Blue White Illustrated

September 2021

Penn State Sports Magazine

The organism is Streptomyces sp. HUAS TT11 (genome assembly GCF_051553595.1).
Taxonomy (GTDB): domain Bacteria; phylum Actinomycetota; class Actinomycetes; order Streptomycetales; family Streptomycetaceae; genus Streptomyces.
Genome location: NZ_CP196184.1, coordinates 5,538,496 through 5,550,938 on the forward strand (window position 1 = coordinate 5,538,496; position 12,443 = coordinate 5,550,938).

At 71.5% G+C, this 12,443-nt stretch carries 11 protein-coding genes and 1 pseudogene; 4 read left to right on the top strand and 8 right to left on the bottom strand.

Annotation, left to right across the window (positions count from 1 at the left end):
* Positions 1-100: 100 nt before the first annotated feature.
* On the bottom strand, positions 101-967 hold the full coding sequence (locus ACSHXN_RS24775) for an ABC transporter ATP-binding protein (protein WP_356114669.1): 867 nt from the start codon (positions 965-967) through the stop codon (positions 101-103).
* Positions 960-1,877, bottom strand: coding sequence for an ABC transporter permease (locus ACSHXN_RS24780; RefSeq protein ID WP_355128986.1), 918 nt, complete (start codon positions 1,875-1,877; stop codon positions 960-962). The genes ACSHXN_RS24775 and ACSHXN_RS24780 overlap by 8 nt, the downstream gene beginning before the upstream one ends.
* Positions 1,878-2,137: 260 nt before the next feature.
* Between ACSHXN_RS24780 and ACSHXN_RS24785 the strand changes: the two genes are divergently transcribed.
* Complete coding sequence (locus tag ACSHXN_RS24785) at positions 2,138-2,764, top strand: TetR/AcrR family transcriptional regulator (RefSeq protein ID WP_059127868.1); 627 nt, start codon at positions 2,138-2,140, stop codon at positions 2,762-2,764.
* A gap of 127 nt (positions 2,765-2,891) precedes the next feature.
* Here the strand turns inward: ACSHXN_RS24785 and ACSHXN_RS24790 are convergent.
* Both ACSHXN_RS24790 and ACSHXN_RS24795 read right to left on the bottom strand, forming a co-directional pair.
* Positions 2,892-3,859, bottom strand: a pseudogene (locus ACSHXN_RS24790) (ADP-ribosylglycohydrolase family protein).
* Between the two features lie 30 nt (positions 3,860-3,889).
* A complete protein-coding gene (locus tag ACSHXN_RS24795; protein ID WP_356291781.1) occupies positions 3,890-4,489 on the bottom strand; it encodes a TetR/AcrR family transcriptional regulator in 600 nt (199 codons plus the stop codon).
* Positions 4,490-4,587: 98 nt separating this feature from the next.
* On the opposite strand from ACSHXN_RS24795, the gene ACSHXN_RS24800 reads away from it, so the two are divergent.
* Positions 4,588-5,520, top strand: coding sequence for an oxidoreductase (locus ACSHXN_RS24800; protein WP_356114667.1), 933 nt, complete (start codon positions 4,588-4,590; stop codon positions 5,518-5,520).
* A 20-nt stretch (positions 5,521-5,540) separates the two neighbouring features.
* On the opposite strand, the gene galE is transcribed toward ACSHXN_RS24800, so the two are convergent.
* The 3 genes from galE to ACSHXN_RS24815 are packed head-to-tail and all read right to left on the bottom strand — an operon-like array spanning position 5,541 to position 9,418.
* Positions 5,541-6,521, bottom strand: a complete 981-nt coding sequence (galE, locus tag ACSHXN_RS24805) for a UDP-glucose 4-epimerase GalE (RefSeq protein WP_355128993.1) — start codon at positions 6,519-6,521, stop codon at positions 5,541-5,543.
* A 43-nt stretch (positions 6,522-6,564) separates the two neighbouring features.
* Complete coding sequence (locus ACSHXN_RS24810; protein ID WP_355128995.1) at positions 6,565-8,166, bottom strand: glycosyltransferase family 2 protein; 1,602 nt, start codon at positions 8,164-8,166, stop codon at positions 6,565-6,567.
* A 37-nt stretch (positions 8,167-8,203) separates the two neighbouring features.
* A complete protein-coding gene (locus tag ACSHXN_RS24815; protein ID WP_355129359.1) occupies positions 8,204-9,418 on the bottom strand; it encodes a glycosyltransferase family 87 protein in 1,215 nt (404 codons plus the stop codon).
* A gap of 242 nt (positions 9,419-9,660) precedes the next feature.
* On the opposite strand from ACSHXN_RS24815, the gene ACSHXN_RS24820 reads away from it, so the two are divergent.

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S E P T E M B E R 2 0 2 1 51 W W W . B L U E W H I T E O N L I N E . C O M BY MATT HERB M A T T @ B L U E W H I T E O N L I N E . C O M D avid Taylor wasn't the only former Penn State athlete to bring home a gold medal from the Summer Olympics. A few days after Taylor made history by becoming the first Nittany Lion wrestler ever to win gold, two other former Penn Staters — Haleigh Washington and Mi- cha Hancock — played key roles in help- ing Team USA capture its first Olympic championship in women's volleyball. Washington had five kills, three blocks and a dig in the Americans' 3-0 sweep of Brazil in the gold medal match. The for- mer Penn State All-American finished the tournament with 42 kills and 20 blocks, ranking sixth among all players in the lat- ter category at the Tokyo Games. Hancock, meanwhile, played an im- portant part in helping Team USA reach the final. An All-America setter at Penn State, she stepped in against Italy in pool play after Jordyn Poulter suffered an ankle injury and guided the U.S. team to a 3-2 comeback victory. She also was the starter in the quarterfinal match vs. the Domini- can Republic, helping engineer a sweep. With its victory in Tokyo, Team USA avenged championship-match losses to the Brazilians in 2008 and 2012. In a post- match video clip that began going viral shortly after NBC tweeted it out, Wash- ington and coach Karch Kiraly first choked back tears then let out a joyous scream. "I'm just so happy for this team, and these amazing women and this program," Kiraly said. "I told them that not only are they badasses, but they are now gold medalists!" Asked shortly afterward if the moment was everything she had hoped it would be, Washington wiped away tears. "It's a lot more wet than I had anticipated," she said, "but it's everything we wanted it to be. The hard work that we put in, the sweat, the tears, the blood — it's been worth it." Washington, Hancock and Taylor spent their collegiate careers training and com- peting in Rec Hall. Taylor and Hancock mostly overlapped, while Washington arrived in 2014, the year after Taylor's graduation. The Lions also brought home a silver medal from the Games, with Joe Kovacs finishing behind his American teammate Ryan Crouser in the shot put. The duo had finished 1-2 in Rio de Janeiro four years earlier, and they did the same in Tokyo. Kovacs had a throw of 22.65 meters, but Crouser was untouchable, topping the Olympic record three times and winning the competition with a 23.30-meter throw. Kovacs' silver medal performance was not unexpected given that Crouser had finished ahead of him at the U.S. trials. But another Penn Stater was part of a sur- prise storyline at the Games, with former Nittany Lion basketball star Tom Hovasse guiding the Japanese women's team to a silver medal. Hovasse had been an All-Atlantic 10 forward for the Nittany Lions in the late 1980s and still ranks 12 th in school history with 1,459 career points. After college, he spent a decade playing in Japan, enough time to learn the lan- guage and immerse himself in the coun- try's basketball culture. He took his first Japanese coaching job in 2009 and was an assistant on the staff of the women's national team that finished seventh in the 2016 Summer Games. The following year, he was named Team Japan's head coach, becoming the first foreign-born coach in the squad's history. Before the Tokyo Games, Hovasse brashly predicted that his team, ranked 10 th in the world, would play for the gold medal. With only two players over 6 feet tall, both of whom stood 6-foot-1, the Japanese seemed like longshots. But they made good on their coach's words, and they did it, appropriately, by firing up long shots. Japan was brilliant from three-point range, hitting 41 percent of its attempts going into the gold medal game. It wasn't until the final vs. the U.S. that the Japanese went cold. Team Japan shot 25.8 percent from three-point range and 36.4 percent overall, while Team USA used its height advantage to shoot 53.6 percent from the floor in a 90-75 victory. After the final, Hovasse told reporters that he was proud of what his team had accomplished at the Games. "Seeing the players with a silver medal and a look of pride on their faces was worth everything that we've been through," he said. "This is a new era of women's basketball in Japan." Another Penn Stater, Alyssa Naeher, won bronze. Naeher was the starting goalie for the U.S. women's soccer squad, whose coaching staff included current PSU head coach Erica Dambach. Naeher didn't see action in the bronze medal match against Australia after suf- fering a right knee injury in a 1-0 loss to Canada in the semifinals. But before her injury, she had played a starring role, stopping three penalty kicks against the Netherlands to propel Team USA into the semifinal round. Canada went on to win the gold medal in women's soccer, and it, too, had a Penn Stater on its roster. Erin McLeod was the Canadians' third-team goalie and didn't see action in the tournament. An SMU transfer, McLeod played at Penn State from 2004-05. ■ AMERICAN DREAM Penn State women's volleyball duo helps Team USA claim Olympic gold medal Haleigh Washington (left) and Micha Hancock, both for- mer All-Americans at Penn State, helped the U.S. team win its first gold medal in women's volleyball. PHOTOS COURTESTY USA VOLLEYBALL OLYMPIC SPORTS

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